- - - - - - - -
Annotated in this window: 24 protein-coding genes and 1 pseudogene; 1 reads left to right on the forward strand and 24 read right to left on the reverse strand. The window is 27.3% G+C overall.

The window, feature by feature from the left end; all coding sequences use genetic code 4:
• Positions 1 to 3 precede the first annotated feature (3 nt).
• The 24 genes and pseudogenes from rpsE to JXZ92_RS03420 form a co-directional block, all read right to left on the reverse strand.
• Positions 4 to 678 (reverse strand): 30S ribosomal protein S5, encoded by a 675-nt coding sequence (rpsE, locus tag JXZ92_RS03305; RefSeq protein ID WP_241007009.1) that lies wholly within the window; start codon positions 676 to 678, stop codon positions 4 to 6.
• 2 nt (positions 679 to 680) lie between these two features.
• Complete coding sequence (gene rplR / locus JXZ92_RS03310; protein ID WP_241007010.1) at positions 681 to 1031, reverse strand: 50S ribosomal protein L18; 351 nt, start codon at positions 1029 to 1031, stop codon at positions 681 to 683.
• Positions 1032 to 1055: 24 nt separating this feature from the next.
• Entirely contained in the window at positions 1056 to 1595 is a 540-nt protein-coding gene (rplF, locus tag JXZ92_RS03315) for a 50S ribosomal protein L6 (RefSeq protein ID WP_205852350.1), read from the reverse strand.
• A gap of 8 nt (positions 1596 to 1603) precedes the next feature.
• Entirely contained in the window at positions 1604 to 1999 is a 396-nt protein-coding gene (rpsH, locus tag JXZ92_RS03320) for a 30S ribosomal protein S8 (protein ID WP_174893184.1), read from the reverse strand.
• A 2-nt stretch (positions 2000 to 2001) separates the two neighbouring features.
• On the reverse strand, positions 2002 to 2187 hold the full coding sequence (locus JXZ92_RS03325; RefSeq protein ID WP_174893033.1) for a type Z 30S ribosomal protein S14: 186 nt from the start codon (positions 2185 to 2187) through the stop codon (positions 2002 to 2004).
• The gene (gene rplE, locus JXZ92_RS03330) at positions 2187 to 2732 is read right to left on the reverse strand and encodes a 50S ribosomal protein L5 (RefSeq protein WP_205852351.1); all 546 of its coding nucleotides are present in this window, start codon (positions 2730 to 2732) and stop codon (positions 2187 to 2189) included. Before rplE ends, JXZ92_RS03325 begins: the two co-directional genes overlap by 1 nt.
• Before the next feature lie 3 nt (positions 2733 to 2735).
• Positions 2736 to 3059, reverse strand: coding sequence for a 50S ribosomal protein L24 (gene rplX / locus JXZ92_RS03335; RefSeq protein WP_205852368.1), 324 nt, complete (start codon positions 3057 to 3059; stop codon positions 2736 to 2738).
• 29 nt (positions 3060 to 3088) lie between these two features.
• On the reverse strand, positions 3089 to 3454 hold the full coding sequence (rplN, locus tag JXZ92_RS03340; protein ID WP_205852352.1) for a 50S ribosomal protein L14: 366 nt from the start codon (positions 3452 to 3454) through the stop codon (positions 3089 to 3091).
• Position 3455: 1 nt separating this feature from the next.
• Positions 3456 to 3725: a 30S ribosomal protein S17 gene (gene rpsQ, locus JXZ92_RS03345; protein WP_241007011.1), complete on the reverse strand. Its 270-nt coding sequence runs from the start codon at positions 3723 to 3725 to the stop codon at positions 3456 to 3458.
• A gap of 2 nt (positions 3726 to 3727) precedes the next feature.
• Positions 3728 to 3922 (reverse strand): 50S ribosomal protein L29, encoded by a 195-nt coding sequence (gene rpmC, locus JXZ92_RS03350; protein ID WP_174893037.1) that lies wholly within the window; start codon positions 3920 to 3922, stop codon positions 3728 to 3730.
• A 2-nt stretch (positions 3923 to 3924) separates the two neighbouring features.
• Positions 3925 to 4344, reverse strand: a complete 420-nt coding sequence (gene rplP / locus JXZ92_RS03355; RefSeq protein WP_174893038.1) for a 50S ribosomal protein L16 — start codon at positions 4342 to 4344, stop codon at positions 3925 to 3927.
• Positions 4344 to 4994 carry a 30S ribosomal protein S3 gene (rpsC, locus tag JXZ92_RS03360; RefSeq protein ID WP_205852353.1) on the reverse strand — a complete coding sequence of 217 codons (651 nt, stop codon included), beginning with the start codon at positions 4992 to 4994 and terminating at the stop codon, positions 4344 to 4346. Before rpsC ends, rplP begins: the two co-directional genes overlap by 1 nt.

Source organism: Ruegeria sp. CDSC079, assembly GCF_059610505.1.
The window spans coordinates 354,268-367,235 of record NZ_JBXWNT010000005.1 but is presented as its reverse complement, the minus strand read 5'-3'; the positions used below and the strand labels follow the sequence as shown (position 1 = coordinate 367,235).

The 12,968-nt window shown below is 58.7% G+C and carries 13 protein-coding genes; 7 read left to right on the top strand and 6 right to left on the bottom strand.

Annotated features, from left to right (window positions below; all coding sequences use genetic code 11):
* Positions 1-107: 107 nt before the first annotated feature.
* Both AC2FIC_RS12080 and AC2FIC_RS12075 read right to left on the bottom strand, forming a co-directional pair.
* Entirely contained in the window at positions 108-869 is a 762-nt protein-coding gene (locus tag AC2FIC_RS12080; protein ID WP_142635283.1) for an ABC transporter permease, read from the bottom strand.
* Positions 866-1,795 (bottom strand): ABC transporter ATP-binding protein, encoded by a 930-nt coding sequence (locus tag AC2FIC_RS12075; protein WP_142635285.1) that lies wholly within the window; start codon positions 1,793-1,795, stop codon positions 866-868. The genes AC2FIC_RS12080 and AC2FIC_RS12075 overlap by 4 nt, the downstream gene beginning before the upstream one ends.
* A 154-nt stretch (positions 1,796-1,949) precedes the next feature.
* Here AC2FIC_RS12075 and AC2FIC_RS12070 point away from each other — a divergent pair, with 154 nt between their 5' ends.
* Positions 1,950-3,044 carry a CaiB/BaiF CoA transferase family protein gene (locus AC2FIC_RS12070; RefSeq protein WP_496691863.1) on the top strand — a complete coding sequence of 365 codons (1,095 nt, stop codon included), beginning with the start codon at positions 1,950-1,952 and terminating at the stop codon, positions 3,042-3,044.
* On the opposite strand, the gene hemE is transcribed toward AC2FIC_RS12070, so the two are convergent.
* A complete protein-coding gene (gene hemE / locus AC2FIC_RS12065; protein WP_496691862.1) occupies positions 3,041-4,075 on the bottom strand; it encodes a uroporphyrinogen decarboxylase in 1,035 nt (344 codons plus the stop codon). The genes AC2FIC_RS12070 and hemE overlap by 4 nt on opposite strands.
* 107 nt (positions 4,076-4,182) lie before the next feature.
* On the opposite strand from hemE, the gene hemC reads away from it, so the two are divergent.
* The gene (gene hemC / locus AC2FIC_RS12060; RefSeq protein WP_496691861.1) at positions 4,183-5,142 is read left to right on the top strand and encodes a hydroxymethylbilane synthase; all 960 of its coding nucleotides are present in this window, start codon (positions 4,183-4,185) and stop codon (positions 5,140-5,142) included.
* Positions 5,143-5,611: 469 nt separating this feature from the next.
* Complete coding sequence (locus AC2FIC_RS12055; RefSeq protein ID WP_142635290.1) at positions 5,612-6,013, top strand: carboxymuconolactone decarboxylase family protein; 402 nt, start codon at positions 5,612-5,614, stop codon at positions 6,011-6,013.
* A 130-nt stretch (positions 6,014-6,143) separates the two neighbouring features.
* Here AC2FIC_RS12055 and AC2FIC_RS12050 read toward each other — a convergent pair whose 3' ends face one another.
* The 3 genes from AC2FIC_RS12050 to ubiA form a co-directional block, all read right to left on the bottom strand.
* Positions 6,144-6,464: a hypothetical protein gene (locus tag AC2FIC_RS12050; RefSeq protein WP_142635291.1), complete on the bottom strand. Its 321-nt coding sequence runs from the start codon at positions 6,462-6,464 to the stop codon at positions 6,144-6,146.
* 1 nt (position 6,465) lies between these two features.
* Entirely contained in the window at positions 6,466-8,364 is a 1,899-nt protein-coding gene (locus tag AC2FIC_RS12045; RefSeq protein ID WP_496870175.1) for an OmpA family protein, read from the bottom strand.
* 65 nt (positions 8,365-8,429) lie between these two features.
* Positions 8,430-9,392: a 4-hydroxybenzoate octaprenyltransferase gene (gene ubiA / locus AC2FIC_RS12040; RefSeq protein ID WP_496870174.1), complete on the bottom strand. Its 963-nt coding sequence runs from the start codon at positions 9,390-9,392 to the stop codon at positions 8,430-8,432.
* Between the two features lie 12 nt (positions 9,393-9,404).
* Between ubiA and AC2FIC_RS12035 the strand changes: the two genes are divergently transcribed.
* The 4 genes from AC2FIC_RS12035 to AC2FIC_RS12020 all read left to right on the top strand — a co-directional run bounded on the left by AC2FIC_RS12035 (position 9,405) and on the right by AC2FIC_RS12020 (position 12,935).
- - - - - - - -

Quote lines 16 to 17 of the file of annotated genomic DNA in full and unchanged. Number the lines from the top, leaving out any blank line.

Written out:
• Positions 2736 to 3059, reverse strand: coding sequence for a 50S ribosomal protein L24 (gene rplX / locus JXZ92_RS03335; RefSeq protein WP_205852368.1), 324 nt, complete (start codon positions 3057 to 3059; stop codon positions 2736 to 2738).
• 29 nt (positions 3060 to 3088) lie between these two features.